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Colleges to get €3 million euro a year to support students with autism

Funding will start to be rolled out next year to approved projects.

Minister Harris inspecting an autism-friendly sensory room at National College of Ireland.
Minister Harris inspecting an autism-friendly sensory room at National College of Ireland.
Image: Sasko Lazarov/Photocall Ireland

HIGHER EDUCATION INSTITUTIONS will receive a total of €3 million a year until 2025 to implement new initiatives that support autistic students and those with an intellectual disability access third level education.

Minister for Further and Higher Education, Research, Innovation and Science Simon Harris TD announced the proposals today which will form part of the proposed new National Access Plan.

Funding in 2022 will be directed towards universal design and inclusive practices.

This includes supporting autism friendly campuses through wayfinding apps, signage, small-scale capital works such as autism-friendly spaces such as sensory rooms or quiet zones.

The funding this year may also be used for training and professional development for staff, including training resources and recruitment of specialists, to develop and enhance of inclusive teaching, learning and assessment practices. 

Speaking today, Harris said: “We have never focused on how many students with an intellectual disability or autism have entered or completed third level.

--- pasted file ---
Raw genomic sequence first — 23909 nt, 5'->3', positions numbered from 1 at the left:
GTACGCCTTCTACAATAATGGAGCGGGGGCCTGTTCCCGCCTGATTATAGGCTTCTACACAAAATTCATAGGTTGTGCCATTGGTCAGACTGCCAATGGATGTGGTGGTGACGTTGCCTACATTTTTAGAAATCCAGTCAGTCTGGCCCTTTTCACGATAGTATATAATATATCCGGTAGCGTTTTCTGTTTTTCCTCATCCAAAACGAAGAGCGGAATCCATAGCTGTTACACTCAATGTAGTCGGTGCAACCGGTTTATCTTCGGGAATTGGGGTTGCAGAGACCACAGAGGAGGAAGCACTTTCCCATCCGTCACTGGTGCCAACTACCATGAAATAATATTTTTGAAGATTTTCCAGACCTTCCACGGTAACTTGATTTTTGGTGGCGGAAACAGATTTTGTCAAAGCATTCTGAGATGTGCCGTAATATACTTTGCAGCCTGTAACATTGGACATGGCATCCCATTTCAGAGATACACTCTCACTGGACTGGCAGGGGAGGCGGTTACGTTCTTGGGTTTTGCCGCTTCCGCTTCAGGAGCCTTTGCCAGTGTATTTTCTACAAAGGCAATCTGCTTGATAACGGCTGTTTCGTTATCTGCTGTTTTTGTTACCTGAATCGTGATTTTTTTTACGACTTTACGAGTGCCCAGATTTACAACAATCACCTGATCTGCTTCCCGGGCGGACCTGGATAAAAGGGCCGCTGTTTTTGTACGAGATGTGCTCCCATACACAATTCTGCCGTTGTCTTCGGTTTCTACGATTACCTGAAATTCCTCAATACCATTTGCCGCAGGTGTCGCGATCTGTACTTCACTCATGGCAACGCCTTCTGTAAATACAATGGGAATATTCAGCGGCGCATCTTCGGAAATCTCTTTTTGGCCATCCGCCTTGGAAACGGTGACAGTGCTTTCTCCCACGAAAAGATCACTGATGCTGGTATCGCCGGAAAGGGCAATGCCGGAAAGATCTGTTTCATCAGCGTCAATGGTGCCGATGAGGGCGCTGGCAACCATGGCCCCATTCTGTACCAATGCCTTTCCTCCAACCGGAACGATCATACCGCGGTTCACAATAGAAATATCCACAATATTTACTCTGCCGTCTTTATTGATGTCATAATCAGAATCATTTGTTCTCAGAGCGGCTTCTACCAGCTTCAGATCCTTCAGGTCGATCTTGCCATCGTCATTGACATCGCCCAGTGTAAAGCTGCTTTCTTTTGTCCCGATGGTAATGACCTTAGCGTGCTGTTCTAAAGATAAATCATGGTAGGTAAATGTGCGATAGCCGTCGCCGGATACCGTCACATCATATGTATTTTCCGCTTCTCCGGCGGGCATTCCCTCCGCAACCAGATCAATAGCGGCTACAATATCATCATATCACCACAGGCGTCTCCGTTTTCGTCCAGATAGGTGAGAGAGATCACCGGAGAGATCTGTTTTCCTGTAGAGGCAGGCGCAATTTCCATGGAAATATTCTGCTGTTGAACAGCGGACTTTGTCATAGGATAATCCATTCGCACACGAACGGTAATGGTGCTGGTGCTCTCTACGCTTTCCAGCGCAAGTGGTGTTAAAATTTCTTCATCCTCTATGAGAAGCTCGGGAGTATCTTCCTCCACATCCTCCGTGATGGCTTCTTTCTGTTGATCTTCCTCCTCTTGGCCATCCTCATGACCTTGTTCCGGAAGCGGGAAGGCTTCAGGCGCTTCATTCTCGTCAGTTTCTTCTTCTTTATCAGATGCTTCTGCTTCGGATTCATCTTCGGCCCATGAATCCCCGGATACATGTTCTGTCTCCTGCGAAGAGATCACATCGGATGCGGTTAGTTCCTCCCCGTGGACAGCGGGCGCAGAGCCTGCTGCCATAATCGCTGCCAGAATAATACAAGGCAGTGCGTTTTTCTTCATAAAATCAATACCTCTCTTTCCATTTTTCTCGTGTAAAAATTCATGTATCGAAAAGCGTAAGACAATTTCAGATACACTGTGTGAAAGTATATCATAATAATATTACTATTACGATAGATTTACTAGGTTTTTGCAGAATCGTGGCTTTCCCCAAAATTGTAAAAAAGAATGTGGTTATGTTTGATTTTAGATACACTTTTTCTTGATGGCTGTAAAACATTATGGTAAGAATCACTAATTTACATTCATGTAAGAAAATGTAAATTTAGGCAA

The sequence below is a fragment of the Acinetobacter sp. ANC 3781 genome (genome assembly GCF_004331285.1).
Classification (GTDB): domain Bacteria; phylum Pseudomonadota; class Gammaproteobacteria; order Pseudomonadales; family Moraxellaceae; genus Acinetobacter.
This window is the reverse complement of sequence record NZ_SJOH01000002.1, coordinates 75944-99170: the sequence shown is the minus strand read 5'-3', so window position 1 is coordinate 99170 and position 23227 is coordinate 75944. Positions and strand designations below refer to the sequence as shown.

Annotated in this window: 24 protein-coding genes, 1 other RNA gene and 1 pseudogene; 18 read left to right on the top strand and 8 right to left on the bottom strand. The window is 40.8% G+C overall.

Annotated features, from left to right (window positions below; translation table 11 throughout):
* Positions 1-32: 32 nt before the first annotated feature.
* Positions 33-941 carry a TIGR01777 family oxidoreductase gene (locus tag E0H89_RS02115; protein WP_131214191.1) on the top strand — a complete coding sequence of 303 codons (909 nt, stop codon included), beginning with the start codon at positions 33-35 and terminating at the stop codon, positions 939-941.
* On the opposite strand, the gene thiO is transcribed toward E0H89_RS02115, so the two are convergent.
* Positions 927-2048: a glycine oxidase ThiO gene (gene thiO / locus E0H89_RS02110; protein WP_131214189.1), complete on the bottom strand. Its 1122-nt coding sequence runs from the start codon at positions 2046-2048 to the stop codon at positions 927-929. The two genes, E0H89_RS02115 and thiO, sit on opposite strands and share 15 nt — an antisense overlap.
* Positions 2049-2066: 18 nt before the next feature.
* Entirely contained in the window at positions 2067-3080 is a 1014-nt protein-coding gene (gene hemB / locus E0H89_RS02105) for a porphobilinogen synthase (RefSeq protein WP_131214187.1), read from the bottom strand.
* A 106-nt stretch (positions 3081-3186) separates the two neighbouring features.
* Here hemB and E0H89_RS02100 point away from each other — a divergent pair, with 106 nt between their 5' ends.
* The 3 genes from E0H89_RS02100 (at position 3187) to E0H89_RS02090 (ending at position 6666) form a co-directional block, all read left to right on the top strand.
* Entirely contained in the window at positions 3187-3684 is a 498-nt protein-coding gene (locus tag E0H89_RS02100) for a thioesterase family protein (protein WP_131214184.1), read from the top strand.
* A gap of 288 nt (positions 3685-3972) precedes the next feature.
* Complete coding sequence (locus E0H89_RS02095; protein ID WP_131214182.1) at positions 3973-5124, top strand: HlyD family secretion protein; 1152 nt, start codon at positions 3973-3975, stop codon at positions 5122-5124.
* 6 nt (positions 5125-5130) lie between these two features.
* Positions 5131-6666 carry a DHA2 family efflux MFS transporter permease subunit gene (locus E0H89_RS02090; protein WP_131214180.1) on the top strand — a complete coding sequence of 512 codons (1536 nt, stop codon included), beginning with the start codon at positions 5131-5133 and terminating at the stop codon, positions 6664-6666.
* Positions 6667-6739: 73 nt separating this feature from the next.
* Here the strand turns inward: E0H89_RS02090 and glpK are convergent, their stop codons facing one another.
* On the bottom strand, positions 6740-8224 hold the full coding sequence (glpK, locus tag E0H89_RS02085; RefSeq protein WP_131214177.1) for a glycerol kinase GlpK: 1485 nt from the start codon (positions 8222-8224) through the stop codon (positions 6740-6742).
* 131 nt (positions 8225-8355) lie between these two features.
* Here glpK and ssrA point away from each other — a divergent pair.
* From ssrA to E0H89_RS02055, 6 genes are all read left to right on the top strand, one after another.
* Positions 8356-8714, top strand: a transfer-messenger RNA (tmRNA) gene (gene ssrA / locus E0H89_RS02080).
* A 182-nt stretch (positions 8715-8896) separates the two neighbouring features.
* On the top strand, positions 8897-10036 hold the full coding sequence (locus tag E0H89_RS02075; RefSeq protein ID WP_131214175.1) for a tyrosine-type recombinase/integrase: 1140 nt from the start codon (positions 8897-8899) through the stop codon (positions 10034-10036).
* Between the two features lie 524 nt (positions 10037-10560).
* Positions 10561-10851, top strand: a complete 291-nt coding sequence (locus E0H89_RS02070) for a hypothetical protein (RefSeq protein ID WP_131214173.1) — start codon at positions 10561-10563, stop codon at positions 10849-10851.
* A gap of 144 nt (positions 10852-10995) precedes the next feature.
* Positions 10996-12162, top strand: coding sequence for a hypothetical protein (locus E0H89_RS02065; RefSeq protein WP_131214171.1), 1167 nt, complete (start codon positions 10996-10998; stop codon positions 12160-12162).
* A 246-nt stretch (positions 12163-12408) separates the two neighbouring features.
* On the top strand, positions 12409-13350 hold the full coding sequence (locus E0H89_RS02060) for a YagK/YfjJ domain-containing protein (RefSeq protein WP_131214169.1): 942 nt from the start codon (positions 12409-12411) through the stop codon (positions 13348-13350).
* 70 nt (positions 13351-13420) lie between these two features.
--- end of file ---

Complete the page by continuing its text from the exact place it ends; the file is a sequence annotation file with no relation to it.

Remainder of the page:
“These new proposals will allow us to assess how we are doing but crucially, we will be introducing new policy changes to ensure we do better.”

Later this year, a competitive funding call will issue to colleges seeking proposals for three year pathfinding pilot programmes supporting students with intellectual disabilities.

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Funding for approved programmes and courses will be rolled out over three years commencing in 2023.

A 2020 report from AHEAD, a non-profit organisation promoting inclusivity in education and employment for people with disabilities, found that there had been a 21% increase in third level students with some form of autism since 2018.
6.9% of students who accessed disability support services had some form of autism, however over the previous seven years there was a 37% increase in the number of students per disability support staff member. 

Harris also said: “Education is the greatest leveller in society. A key ambition for me is to ensure that supports and opportunities are provided for learning to all.

“This means recognising the needs of vulnerable learners, people who are most marginalised and people with special and additional needs and assisting them in accessing and progressing through third level education.”

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